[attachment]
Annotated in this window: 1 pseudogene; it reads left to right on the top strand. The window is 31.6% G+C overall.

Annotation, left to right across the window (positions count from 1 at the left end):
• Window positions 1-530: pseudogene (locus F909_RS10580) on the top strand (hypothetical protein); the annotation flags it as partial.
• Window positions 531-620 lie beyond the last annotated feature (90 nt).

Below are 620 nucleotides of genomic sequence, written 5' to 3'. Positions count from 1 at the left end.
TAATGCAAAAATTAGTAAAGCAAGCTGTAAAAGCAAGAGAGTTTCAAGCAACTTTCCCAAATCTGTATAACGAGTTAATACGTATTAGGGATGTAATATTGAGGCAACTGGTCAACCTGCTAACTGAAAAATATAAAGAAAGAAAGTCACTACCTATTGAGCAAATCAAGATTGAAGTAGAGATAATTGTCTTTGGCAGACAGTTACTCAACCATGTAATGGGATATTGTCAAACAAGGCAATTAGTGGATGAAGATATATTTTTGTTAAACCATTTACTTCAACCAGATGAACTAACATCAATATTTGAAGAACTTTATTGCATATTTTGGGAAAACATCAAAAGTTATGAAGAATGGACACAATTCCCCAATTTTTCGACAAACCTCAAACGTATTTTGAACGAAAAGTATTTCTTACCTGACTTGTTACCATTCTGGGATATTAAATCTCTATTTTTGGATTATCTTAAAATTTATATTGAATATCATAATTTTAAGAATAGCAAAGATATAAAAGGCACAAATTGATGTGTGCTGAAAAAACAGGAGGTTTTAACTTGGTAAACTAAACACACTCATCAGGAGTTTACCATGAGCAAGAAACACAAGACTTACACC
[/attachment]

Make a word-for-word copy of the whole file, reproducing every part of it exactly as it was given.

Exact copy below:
Annotated in this window: 1 pseudogene; it reads left to right on the top strand. The window is 31.6% G+C overall.

Annotation, left to right across the window (positions count from 1 at the left end):
• Window positions 1-530: pseudogene (locus F909_RS10580) on the top strand (hypothetical protein); the annotation flags it as partial.
• Window positions 531-620 lie beyond the last annotated feature (90 nt).

Below are 620 nucleotides of genomic sequence, written 5' to 3'. Positions count from 1 at the left end.
TAATGCAAAAATTAGTAAAGCAAGCTGTAAAAGCAAGAGAGTTTCAAGCAACTTTCCCAAATCTGTATAACGAGTTAATACGTATTAGGGATGTAATATTGAGGCAACTGGTCAACCTGCTAACTGAAAAATATAAAGAAAGAAAGTCACTACCTATTGAGCAAATCAAGATTGAAGTAGAGATAATTGTCTTTGGCAGACAGTTACTCAACCATGTAATGGGATATTGTCAAACAAGGCAATTAGTGGATGAAGATATATTTTTGTTAAACCATTTACTTCAACCAGATGAACTAACATCAATATTTGAAGAACTTTATTGCATATTTTGGGAAAACATCAAAAGTTATGAAGAATGGACACAATTCCCCAATTTTTCGACAAACCTCAAACGTATTTTGAACGAAAAGTATTTCTTACCTGACTTGTTACCATTCTGGGATATTAAATCTCTATTTTTGGATTATCTTAAAATTTATATTGAATATCATAATTTTAAGAATAGCAAAGATATAAAAGGCACAAATTGATGTGTGCTGAAAAAACAGGAGGTTTTAACTTGGTAAACTAAACACACTCATCAGGAGTTTACCATGAGCAAGAAACACAAGACTTACACC